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A Customer Service Story

An old friend of mine, Ron Jette from Adams Jette Marketing & Communications, sends me his company newsletter on a regular basis. They are generally informative and interesting, I hope he doesn't mind me sharing this story about customer service.

Does your company treat its clients or prospective clients like this? The good OR the bad?

The power of treating people well is hard to quantify ... one bad experience in today's networked word can lead to bad stories being circulated around the globe. Conversely treat people well and its the good news stories that people will hear.

Worth thinking about!

Do you know who your friends are?
by Ron Jette

I went to the local (name deleted to protect the guilty) store on the weekend and received both the worst and the best customer service I've seen in quite some time.

In a nutshell, the first employee couldn't help me and made no effort to try. My questions were met with grunts, I-don't-knows or the ultimate brush-off, "you'll have to call customer service to get that information." "All I do," he finished with, "is sell stuff."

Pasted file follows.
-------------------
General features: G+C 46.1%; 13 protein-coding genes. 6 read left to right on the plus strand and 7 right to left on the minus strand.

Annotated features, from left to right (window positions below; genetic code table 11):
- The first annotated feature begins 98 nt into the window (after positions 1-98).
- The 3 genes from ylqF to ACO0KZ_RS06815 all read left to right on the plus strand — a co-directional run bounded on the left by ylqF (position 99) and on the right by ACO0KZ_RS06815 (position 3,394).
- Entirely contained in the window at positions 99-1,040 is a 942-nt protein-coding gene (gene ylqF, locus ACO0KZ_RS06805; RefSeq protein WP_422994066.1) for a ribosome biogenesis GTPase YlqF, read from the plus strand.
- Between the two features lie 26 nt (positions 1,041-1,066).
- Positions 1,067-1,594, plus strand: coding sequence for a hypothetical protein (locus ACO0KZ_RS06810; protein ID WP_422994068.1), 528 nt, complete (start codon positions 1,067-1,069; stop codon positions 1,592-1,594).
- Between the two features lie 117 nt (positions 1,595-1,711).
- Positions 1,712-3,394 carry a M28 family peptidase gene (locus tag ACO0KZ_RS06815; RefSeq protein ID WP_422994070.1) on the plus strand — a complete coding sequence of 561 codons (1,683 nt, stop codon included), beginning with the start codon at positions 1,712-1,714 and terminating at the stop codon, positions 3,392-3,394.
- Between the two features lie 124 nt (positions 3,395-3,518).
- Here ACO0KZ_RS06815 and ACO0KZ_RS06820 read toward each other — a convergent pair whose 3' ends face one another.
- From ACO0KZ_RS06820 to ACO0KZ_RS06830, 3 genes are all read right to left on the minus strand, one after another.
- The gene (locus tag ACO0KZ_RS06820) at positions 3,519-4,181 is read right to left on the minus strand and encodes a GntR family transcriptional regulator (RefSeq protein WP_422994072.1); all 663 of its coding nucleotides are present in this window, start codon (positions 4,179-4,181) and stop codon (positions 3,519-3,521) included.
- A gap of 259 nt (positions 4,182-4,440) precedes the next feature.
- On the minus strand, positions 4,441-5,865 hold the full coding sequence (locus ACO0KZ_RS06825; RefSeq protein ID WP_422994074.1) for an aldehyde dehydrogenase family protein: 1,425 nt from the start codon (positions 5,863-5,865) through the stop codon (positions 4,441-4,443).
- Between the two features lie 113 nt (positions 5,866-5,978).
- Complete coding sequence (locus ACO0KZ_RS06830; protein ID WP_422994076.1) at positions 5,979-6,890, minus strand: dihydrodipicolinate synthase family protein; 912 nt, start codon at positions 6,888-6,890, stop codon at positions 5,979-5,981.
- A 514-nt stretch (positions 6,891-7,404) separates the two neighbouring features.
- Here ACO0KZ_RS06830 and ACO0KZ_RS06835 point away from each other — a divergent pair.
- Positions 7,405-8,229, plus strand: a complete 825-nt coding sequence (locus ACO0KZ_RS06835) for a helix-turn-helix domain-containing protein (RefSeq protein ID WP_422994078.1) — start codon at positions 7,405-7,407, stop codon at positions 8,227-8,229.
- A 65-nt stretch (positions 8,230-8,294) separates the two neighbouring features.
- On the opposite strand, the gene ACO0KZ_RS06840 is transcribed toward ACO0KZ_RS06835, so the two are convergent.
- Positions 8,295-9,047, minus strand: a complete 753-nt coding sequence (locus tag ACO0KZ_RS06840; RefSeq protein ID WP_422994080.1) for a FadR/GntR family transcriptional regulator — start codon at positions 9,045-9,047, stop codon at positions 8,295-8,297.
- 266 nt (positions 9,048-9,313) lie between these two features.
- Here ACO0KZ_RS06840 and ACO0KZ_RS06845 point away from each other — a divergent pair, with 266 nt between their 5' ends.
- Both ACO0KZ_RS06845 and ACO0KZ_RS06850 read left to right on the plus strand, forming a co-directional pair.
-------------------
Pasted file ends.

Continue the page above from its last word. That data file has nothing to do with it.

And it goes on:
Wait a minute. Aren't you in the customer-service business?

Then, along came Stephanie. "Of course," she said. "I can take care of that for you." When she didn't know the answer, she found it--immediately. As it turned out, there were some things only the call centre representatives could answer.

"Here, let me call them for you," she said helpfully. Five minutes later, I was on my way out the door with all the answers I needed--and a smile on my face.

The differences in their approaches were obvious. One treated me like an interruption while the other treated me as, well, someone in need of help. It was as simple as that. One cared about me while the other didn't. One saw me as a possible transaction and, when it failed to materialize, he lost interest. Stephanie saw me as much more than cash in the till. And it showed.

She treated me more like a good friend.

A friend has a problem, you help. You don't worry about yourself. You put yourself in their shoes to determine what you can do to make your friend's life better or ease his or her pain.

The relationship with your customers, program participants, stakeholders or anyone else who supports what you do, is no different.

Treat them as you would your best friend. Because in the work world, they really are.